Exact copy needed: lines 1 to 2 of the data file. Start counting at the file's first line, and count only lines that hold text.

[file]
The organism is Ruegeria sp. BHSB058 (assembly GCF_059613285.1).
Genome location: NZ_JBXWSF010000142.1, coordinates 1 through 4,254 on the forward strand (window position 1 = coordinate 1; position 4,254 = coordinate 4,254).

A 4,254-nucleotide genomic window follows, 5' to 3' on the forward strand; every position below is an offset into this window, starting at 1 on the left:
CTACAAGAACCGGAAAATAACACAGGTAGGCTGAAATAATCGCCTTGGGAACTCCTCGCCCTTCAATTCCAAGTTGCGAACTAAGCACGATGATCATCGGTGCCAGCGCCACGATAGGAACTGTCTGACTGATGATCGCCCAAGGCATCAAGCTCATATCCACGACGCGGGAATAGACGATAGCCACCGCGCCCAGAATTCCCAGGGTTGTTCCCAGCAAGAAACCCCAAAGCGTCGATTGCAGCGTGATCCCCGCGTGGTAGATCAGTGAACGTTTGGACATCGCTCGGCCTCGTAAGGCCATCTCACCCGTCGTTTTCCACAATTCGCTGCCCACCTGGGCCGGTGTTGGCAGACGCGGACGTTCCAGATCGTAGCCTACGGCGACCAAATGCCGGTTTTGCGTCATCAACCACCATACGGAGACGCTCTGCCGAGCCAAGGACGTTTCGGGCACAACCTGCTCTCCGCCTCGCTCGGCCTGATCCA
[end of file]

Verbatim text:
The organism is Ruegeria sp. BHSB058 (assembly GCF_059613285.1).
Genome location: NZ_JBXWSF010000142.1, coordinates 1 through 4,254 on the forward strand (window position 1 = coordinate 1; position 4,254 = coordinate 4,254).